Hussain Figure 11 is a flow chart of ECDSA over prime field for the digital signature process is illustrated step by step; this process is based on the above mentioned Algorithm 1 and Algorithm 2. These are compared against RSA encryption and digital signature algorithms.

Table 2 shows the results of ECC encryption and RSA encryption with different key lengths, where E-time is the encryption time, D-time is the decryption time and total time is the summary of the both times. The results are matched for corresponding key lengths of the different encryption methods as described above. The results are matched for corresponding key lengths of the different encryption methods as before. For example, ECC digital signature using bit key length is compared against RSA digital signature using bit key length. Thus the performance of ECC is better for digital signature generation but the performance of RSA is better for digital signature verification.

Initial experiments with a sample data set showed significant improvements in performance compared to RSA methods. Further investigation with a larger set of data is to be conducted to demonstrate the effectiveness of ECC over prime field cryptography and improve the algorithms in providing better performance and security. References 1. Xiaoyun, W. Rankl, W. John Wiley and Sons Ltd. Vincent, O. Electronic Commerce Research 10 1 , 27—41 4. Diffie, W. IEEE Trans. IT 6 , — 5.

Koblitz, N. Mathematics of computation 48, — 6. Hendry, M. Artech House, Boston 7. Bart, P. Computer Networks 51 9 , — 8. Johan, B. Computer Networks 36 4 , — 9. Vanstone, S. Information Security Technical Report 2 2 , 78—87 Berta, I. Periodical Polytechnic Serial El. Johnson, D. Springer, Heidelberg T. Hussain Hitchcock, Y. Mahdavi, R. In: Heng, S. CANS Springer, Heidelberg Miller, V.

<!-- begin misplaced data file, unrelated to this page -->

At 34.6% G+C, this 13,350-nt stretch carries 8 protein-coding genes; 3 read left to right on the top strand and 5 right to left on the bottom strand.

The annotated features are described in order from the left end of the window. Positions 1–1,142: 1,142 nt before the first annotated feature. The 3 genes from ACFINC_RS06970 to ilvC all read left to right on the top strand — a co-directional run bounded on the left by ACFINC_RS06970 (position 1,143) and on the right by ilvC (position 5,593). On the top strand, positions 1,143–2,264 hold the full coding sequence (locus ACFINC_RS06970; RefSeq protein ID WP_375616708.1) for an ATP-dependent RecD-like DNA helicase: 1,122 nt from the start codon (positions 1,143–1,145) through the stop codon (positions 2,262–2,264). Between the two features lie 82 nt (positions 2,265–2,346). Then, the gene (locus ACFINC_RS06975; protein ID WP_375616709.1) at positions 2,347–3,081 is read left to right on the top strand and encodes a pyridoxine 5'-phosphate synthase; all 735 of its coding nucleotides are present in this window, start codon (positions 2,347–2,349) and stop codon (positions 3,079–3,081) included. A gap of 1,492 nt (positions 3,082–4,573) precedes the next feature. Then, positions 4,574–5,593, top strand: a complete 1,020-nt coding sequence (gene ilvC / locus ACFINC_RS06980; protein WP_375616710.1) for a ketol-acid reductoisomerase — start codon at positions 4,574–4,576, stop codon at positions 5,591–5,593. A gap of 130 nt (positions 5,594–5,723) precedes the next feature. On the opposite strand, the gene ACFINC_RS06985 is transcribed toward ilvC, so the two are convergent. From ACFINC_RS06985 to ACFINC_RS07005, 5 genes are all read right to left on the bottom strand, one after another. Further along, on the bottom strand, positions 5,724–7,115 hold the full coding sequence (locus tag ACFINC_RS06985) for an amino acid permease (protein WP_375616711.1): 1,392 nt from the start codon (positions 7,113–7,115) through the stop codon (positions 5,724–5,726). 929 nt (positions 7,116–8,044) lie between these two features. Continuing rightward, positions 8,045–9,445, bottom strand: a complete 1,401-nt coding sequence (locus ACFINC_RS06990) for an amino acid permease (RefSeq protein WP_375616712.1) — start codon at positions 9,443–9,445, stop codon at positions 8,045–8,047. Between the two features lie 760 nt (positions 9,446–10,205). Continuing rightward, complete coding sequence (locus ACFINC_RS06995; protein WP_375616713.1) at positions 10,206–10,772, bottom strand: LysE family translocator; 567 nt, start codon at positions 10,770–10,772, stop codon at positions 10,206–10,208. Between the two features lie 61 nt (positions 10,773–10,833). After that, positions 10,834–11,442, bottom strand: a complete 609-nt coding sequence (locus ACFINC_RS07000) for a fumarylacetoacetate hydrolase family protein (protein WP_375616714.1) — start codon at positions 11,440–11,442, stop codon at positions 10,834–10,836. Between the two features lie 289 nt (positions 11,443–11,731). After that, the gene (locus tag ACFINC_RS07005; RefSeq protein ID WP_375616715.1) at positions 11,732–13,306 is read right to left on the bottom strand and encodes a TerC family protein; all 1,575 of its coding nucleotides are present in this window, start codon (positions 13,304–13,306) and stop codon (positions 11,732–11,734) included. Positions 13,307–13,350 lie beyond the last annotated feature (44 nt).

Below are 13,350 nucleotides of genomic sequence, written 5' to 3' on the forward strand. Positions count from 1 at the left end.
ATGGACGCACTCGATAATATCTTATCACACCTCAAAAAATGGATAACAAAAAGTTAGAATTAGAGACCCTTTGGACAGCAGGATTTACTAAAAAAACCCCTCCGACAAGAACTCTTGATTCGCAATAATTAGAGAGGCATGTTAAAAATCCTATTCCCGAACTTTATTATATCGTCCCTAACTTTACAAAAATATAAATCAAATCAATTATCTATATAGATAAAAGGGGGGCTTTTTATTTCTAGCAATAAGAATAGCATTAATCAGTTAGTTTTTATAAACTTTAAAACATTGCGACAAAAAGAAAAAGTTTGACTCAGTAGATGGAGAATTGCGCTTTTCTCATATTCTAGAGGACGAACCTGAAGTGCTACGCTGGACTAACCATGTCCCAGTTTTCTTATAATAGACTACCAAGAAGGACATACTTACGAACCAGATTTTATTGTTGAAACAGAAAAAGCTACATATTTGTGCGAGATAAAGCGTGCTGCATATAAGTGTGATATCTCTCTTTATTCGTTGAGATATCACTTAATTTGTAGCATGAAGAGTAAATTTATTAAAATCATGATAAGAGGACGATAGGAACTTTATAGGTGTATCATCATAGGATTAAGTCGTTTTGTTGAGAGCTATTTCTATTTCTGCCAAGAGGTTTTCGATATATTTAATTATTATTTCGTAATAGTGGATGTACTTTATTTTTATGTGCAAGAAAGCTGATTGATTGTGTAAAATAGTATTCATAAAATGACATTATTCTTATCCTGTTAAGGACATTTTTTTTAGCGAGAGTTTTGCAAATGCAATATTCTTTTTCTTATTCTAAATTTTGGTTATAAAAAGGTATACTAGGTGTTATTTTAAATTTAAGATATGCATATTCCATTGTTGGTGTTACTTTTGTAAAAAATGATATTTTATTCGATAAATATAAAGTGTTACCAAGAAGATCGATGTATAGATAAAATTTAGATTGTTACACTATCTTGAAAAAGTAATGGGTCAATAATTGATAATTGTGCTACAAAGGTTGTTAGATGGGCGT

In: Williams, H. Dabholkar, A. Hankerson, D. Springer and Francis Group Chaves, R. Avanzi, R. Taylor, Springer Brown, M. In: Naccache, D. CT-RSA Rafiul Hassan Abstract. Wireless access technology has come a long way in its relatively short but remarkable lifetime, which has so far been led by WiFi technology. WiFi enjoys a high penetration in the market. Most of the electronic gadgets such as laptop, notepad, mobile set, etc.

Currently most WiFi hotspots are connected to the Internet via wired connections e. On the other hand, since WiMAX can provide a high coverage area and transmission bandwidth, it is very suitable for the backbone networks of WiFi. The paper depicts a converged architecture of WiMAX and WiFi, and then proposes an adaptive resource distribution model for the access points. The resource distribution model ultimately allocates Md. Rabbani et al. A dynamic splitting technique is also presented that divides the total transmission period into downlink and uplink transmission by taking the minimum data rate requirements of the connections into account.

This ultimately improves the utilization of the available resources, and the QoS of the connections. In the past several years, a number of municipalities and local communities around the world have taken the initiative to deploy WiFi systems in outdoor settings in order to provide broadband access to cities and metrozones as well as rural and underdeveloped areas. Because of the wide popularity of the WiFi technology, major vendors of handheld devices, such as Google and Apple, include WiFi compatible radio interfaces in their most popular mobile devices including Android, iPhone, iPad and iPod touch, etc.